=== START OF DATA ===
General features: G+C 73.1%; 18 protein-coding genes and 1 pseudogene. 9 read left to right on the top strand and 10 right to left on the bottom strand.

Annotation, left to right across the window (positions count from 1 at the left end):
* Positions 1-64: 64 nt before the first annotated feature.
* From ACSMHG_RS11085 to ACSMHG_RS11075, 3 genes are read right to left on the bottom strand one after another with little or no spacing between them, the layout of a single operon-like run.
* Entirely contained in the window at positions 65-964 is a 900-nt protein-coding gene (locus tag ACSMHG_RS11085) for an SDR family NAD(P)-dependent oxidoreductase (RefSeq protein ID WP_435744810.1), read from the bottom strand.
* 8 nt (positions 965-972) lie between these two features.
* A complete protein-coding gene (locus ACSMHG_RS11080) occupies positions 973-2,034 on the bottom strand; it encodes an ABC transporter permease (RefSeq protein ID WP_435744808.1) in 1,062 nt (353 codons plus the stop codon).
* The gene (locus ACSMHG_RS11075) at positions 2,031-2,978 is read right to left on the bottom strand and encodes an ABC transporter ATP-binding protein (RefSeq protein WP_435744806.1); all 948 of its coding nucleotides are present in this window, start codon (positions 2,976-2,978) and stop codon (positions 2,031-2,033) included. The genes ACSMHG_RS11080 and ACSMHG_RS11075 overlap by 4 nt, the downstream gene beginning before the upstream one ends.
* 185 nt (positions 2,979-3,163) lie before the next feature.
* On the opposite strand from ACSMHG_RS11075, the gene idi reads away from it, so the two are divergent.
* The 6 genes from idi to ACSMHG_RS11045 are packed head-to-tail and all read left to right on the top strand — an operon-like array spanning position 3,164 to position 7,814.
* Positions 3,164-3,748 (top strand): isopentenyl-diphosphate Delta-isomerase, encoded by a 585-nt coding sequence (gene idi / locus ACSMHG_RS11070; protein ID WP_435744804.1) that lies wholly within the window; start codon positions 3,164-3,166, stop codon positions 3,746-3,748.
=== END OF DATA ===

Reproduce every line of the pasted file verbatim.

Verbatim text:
General features: G+C 73.1%; 18 protein-coding genes and 1 pseudogene. 9 read left to right on the top strand and 10 right to left on the bottom strand.

Annotation, left to right across the window (positions count from 1 at the left end):
* Positions 1-64: 64 nt before the first annotated feature.
* From ACSMHG_RS11085 to ACSMHG_RS11075, 3 genes are read right to left on the bottom strand one after another with little or no spacing between them, the layout of a single operon-like run.
* Entirely contained in the window at positions 65-964 is a 900-nt protein-coding gene (locus tag ACSMHG_RS11085) for an SDR family NAD(P)-dependent oxidoreductase (RefSeq protein ID WP_435744810.1), read from the bottom strand.
* 8 nt (positions 965-972) lie between these two features.
* A complete protein-coding gene (locus ACSMHG_RS11080) occupies positions 973-2,034 on the bottom strand; it encodes an ABC transporter permease (RefSeq protein ID WP_435744808.1) in 1,062 nt (353 codons plus the stop codon).
* The gene (locus ACSMHG_RS11075) at positions 2,031-2,978 is read right to left on the bottom strand and encodes an ABC transporter ATP-binding protein (RefSeq protein WP_435744806.1); all 948 of its coding nucleotides are present in this window, start codon (positions 2,976-2,978) and stop codon (positions 2,031-2,033) included. The genes ACSMHG_RS11080 and ACSMHG_RS11075 overlap by 4 nt, the downstream gene beginning before the upstream one ends.
* 185 nt (positions 2,979-3,163) lie before the next feature.
* On the opposite strand from ACSMHG_RS11075, the gene idi reads away from it, so the two are divergent.
* The 6 genes from idi to ACSMHG_RS11045 are packed head-to-tail and all read left to right on the top strand — an operon-like array spanning position 3,164 to position 7,814.
* Positions 3,164-3,748 (top strand): isopentenyl-diphosphate Delta-isomerase, encoded by a 585-nt coding sequence (gene idi / locus ACSMHG_RS11070; protein ID WP_435744804.1) that lies wholly within the window; start codon positions 3,164-3,166, stop codon positions 3,746-3,748.